The size of an entry is calculated using the length of its name and
   value without any Huffman encoding applied.

      Note: The additional 32 octets account for an estimated overhead
      associated with an entry.  For example, an entry structure using
      two 64-bit pointers to reference the name and the value of the
      entry and two 64-bit integers for counting the number of
      references to the name and value would have 32 octets of overhead.

4.2.  Maximum Table Size

   Protocols that use HPACK determine the maximum size that the encoder
   is permitted to use for the dynamic table.  In HTTP/2, this value is
   determined by the SETTINGS_HEADER_TABLE_SIZE setting (see
   Section 6.5.2 of [HTTP2]).

   An encoder can choose to use less capacity than this maximum size
   (see Section 6.3), but the chosen size MUST stay lower than or equal
   to the maximum set by the protocol.

   A change in the maximum size of the dynamic table is signaled via a
   dynamic table size update (see Section 6.3).  This dynamic table size
   update MUST occur at the beginning of the first header block
   following the change to the dynamic table size.  In HTTP/2, this
   follows a settings acknowledgment (see Section 6.5.3 of [HTTP2]).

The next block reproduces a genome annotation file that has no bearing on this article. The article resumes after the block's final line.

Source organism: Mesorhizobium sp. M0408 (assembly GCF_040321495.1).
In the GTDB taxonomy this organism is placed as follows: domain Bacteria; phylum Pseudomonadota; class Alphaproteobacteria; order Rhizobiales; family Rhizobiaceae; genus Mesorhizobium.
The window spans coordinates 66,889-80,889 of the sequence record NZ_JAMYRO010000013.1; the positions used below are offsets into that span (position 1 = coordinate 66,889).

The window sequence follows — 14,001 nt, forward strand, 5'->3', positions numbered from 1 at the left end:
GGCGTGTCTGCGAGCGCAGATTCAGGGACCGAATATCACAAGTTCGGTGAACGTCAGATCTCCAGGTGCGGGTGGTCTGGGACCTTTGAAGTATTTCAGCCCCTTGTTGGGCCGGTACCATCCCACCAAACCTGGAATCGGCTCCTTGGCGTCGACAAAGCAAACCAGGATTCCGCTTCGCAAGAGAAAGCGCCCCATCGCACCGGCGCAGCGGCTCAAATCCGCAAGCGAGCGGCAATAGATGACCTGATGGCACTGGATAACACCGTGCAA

Multiple updates to the maximum table size can occur between the
   transmission of two header blocks.  In the case that this size is
   changed more than once in this interval, the smallest maximum table
   size that occurs in that interval MUST be signaled in a dynamic table
   size update.  The final maximum size is always signaled, resulting in
   at most two dynamic table size updates.  This ensures that the
   decoder is able to perform eviction based on reductions in dynamic
   table size (see Section 4.3).

   This mechanism can be used to completely clear entries from the
   dynamic table by setting a maximum size of 0, which can subsequently
   be restored.

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4.3.  Entry Eviction When Dynamic Table Size Changes

   Whenever the maximum size for the dynamic table is reduced, entries
   are evicted from the end of the dynamic table until the size of the
   dynamic table is less than or equal to the maximum size.

4.4.  Entry Eviction When Adding New Entries

   Before a new entry is added to the dynamic table, entries are evicted
   from the end of the dynamic table until the size of the dynamic table
   is less than or equal to (maximum size - new entry size) or until the
   table is empty.

   If the size of the new entry is less than or equal to the maximum
   size, that entry is added to the table.  It is not an error to
   attempt to add an entry that is larger than the maximum size; an
   attempt to add an entry larger than the maximum size causes the table
   to be emptied of all existing entries and results in an empty table.

   A new entry can reference the name of an entry in the dynamic table
   that will be evicted when adding this new entry into the dynamic
   table.  Implementations are cautioned to avoid deleting the
   referenced name if the referenced entry is evicted from the dynamic
   table prior to inserting the new entry.



(page 11 continued on part 2)